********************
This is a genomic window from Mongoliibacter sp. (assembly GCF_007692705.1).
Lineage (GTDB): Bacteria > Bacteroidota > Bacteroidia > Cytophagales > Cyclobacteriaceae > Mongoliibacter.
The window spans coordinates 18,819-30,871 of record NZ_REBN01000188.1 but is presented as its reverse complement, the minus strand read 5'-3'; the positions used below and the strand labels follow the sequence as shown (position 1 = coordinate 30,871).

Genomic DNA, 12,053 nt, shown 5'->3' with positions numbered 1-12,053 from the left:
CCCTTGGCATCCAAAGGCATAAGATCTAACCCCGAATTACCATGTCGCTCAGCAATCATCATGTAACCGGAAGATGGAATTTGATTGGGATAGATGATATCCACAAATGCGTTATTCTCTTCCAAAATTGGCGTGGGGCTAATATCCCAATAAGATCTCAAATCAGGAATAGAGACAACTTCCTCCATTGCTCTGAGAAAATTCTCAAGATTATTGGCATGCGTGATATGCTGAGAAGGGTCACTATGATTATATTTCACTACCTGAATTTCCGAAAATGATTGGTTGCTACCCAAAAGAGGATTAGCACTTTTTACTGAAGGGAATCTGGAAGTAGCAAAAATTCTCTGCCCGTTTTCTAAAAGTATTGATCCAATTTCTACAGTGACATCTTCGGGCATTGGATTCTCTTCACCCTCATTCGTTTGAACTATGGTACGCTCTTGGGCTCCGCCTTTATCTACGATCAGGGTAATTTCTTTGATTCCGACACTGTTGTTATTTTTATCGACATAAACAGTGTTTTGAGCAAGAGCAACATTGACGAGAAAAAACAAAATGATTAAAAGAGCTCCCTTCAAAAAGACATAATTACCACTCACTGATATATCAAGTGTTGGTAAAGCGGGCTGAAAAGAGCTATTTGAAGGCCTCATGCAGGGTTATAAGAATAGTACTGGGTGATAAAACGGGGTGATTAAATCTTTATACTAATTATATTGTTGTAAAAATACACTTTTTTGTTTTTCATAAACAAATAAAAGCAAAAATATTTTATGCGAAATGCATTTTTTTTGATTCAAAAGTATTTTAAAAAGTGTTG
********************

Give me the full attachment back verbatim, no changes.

This is a genomic window from Mongoliibacter sp. (assembly GCF_007692705.1).
Lineage (GTDB): Bacteria > Bacteroidota > Bacteroidia > Cytophagales > Cyclobacteriaceae > Mongoliibacter.
The window spans coordinates 18,819-30,871 of record NZ_REBN01000188.1 but is presented as its reverse complement, the minus strand read 5'-3'; the positions used below and the strand labels follow the sequence as shown (position 1 = coordinate 30,871).

Genomic DNA, 12,053 nt, shown 5'->3' with positions numbered 1-12,053 from the left:
CCCTTGGCATCCAAAGGCATAAGATCTAACCCCGAATTACCATGTCGCTCAGCAATCATCATGTAACCGGAAGATGGAATTTGATTGGGATAGATGATATCCACAAATGCGTTATTCTCTTCCAAAATTGGCGTGGGGCTAATATCCCAATAAGATCTCAAATCAGGAATAGAGACAACTTCCTCCATTGCTCTGAGAAAATTCTCAAGATTATTGGCATGCGTGATATGCTGAGAAGGGTCACTATGATTATATTTCACTACCTGAATTTCCGAAAATGATTGGTTGCTACCCAAAAGAGGATTAGCACTTTTTACTGAAGGGAATCTGGAAGTAGCAAAAATTCTCTGCCCGTTTTCTAAAAGTATTGATCCAATTTCTACAGTGACATCTTCGGGCATTGGATTCTCTTCACCCTCATTCGTTTGAACTATGGTACGCTCTTGGGCTCCGCCTTTATCTACGATCAGGGTAATTTCTTTGATTCCGACACTGTTGTTATTTTTATCGACATAAACAGTGTTTTGAGCAAGAGCAACATTGACGAGAAAAAACAAAATGATTAAAAGAGCTCCCTTCAAAAAGACATAATTACCACTCACTGATATATCAAGTGTTGGTAAAGCGGGCTGAAAAGAGCTATTTGAAGGCCTCATGCAGGGTTATAAGAATAGTACTGGGTGATAAAACGGGGTGATTAAATCTTTATACTAATTATATTGTTGTAAAAATACACTTTTTTGTTTTTCATAAACAAATAAAAGCAAAAATATTTTATGCGAAATGCATTTTTTTTGATTCAAAAGTATTTTAAAAAGTGTTG